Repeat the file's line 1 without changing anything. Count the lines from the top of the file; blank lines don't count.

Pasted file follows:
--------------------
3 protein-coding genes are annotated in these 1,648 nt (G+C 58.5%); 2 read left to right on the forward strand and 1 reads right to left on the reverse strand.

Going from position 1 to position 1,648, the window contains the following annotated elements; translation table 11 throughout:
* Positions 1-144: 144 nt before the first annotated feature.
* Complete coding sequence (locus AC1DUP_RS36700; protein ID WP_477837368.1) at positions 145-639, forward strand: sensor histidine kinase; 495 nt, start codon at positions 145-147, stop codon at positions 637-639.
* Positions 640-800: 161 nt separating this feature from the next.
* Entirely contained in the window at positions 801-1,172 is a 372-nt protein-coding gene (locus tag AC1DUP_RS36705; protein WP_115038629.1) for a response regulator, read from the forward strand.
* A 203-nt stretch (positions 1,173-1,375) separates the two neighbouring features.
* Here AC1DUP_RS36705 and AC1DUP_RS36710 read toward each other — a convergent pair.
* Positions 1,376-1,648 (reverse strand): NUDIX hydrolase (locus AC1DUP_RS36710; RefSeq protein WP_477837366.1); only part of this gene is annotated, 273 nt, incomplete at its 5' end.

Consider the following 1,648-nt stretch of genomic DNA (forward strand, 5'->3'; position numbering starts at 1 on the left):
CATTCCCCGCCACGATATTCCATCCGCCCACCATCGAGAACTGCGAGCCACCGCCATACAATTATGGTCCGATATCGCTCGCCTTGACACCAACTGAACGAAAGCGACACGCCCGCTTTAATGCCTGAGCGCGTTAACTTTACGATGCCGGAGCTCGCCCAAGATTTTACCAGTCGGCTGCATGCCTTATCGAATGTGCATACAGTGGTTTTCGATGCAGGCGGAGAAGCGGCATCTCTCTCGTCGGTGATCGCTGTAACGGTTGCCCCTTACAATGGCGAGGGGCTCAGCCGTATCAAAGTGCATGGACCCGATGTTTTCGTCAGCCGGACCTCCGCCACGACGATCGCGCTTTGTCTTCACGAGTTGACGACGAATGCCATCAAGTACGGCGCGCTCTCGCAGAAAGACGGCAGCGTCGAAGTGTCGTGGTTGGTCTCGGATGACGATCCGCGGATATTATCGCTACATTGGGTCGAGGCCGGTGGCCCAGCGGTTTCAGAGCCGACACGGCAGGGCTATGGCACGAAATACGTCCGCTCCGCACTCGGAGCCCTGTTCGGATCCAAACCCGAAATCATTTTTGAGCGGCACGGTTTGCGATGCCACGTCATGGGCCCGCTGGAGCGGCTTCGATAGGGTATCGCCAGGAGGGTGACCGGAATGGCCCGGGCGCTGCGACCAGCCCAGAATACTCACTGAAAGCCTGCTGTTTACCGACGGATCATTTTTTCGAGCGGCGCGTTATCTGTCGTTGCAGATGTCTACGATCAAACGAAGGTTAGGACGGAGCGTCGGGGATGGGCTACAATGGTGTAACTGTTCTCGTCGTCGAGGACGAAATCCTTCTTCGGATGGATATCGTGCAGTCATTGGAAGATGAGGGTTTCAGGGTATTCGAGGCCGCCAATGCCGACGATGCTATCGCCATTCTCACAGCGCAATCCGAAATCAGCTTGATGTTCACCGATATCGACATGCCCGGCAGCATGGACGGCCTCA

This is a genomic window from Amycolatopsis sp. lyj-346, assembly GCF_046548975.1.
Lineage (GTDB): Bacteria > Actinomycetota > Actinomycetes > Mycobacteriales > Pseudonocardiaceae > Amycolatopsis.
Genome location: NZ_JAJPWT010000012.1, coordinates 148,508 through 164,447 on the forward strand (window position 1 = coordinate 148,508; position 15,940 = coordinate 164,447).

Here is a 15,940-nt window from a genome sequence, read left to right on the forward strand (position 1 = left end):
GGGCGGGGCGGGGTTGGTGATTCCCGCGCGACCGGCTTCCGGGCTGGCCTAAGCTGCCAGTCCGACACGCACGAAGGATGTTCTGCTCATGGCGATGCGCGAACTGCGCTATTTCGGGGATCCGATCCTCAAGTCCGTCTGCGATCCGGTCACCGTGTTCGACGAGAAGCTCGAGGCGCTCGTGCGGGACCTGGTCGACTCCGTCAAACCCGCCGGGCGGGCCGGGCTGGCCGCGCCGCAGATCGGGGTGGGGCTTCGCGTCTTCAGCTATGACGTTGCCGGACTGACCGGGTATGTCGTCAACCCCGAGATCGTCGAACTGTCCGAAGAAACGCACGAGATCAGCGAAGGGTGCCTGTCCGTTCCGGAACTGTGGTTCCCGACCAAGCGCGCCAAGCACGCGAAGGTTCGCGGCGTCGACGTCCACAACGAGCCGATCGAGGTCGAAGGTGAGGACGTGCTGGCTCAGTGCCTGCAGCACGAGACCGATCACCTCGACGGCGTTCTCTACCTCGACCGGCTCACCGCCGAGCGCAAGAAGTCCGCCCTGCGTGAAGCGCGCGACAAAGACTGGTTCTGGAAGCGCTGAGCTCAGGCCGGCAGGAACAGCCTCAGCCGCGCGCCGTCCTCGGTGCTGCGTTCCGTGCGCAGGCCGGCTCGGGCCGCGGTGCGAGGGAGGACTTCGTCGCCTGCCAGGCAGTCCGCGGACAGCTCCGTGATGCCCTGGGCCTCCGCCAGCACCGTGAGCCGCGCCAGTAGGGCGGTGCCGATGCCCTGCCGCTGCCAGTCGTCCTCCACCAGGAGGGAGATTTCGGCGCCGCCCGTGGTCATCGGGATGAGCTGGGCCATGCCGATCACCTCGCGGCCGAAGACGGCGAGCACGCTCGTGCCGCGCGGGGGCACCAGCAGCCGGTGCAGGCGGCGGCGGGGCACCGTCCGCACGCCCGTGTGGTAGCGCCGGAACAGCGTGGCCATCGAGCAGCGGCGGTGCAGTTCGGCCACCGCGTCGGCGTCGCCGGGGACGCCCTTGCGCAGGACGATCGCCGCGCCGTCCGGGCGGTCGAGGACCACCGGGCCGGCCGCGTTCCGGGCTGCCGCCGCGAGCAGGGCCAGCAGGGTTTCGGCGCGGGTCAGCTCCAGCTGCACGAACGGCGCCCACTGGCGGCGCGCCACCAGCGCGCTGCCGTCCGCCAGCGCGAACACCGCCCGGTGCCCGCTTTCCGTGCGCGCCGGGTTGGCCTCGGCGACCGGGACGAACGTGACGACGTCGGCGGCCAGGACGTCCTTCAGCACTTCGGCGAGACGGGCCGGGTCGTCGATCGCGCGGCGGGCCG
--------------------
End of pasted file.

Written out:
3 protein-coding genes are annotated in these 1,648 nt (G+C 58.5%); 2 read left to right on the forward strand and 1 reads right to left on the reverse strand.